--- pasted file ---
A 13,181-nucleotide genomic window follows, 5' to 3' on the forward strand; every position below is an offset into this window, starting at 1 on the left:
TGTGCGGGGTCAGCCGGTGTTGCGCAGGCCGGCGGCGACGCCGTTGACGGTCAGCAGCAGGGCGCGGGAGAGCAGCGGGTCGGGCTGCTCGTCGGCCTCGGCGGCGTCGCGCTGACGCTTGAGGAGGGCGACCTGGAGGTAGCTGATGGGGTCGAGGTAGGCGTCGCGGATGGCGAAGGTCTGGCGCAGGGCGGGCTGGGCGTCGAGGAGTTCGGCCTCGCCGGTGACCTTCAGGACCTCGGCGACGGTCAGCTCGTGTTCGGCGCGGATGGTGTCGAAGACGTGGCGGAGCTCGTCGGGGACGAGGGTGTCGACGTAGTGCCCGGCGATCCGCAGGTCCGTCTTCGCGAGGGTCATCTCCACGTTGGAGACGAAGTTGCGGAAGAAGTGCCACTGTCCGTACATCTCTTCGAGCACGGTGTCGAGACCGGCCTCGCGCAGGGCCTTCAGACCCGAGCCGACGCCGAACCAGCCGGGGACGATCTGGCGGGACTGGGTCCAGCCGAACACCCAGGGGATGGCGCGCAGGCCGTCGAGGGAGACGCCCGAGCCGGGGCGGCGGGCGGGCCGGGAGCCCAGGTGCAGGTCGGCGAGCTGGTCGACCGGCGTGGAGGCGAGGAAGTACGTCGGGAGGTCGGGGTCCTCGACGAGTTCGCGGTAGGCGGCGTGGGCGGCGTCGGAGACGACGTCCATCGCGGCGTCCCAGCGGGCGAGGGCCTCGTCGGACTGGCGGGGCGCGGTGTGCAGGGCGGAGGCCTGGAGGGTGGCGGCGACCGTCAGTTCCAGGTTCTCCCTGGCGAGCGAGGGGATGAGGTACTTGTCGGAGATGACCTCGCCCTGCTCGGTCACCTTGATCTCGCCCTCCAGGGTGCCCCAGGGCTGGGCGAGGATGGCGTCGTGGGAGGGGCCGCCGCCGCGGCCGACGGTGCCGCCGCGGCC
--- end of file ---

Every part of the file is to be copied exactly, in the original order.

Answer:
A 13,181-nucleotide genomic window follows, 5' to 3' on the forward strand; every position below is an offset into this window, starting at 1 on the left:
TGTGCGGGGTCAGCCGGTGTTGCGCAGGCCGGCGGCGACGCCGTTGACGGTCAGCAGCAGGGCGCGGGAGAGCAGCGGGTCGGGCTGCTCGTCGGCCTCGGCGGCGTCGCGCTGACGCTTGAGGAGGGCGACCTGGAGGTAGCTGATGGGGTCGAGGTAGGCGTCGCGGATGGCGAAGGTCTGGCGCAGGGCGGGCTGGGCGTCGAGGAGTTCGGCCTCGCCGGTGACCTTCAGGACCTCGGCGACGGTCAGCTCGTGTTCGGCGCGGATGGTGTCGAAGACGTGGCGGAGCTCGTCGGGGACGAGGGTGTCGACGTAGTGCCCGGCGATCCGCAGGTCCGTCTTCGCGAGGGTCATCTCCACGTTGGAGACGAAGTTGCGGAAGAAGTGCCACTGTCCGTACATCTCTTCGAGCACGGTGTCGAGACCGGCCTCGCGCAGGGCCTTCAGACCCGAGCCGACGCCGAACCAGCCGGGGACGATCTGGCGGGACTGGGTCCAGCCGAACACCCAGGGGATGGCGCGCAGGCCGTCGAGGGAGACGCCCGAGCCGGGGCGGCGGGCGGGCCGGGAGCCCAGGTGCAGGTCGGCGAGCTGGTCGACCGGCGTGGAGGCGAGGAAGTACGTCGGGAGGTCGGGGTCCTCGACGAGTTCGCGGTAGGCGGCGTGGGCGGCGTCGGAGACGACGTCCATCGCGGCGTCCCAGCGGGCGAGGGCCTCGTCGGACTGGCGGGGCGCGGTGTGCAGGGCGGAGGCCTGGAGGGTGGCGGCGACCGTCAGTTCCAGGTTCTCCCTGGCGAGCGAGGGGATGAGGTACTTGTCGGAGATGACCTCGCCCTGCTCGGTCACCTTGATCTCGCCCTCCAGGGTGCCCCAGGGCTGGGCGAGGATGGCGTCGTGGGAGGGGCCGCCGCCGCGGCCGACGGTGCCGCCGCGGCC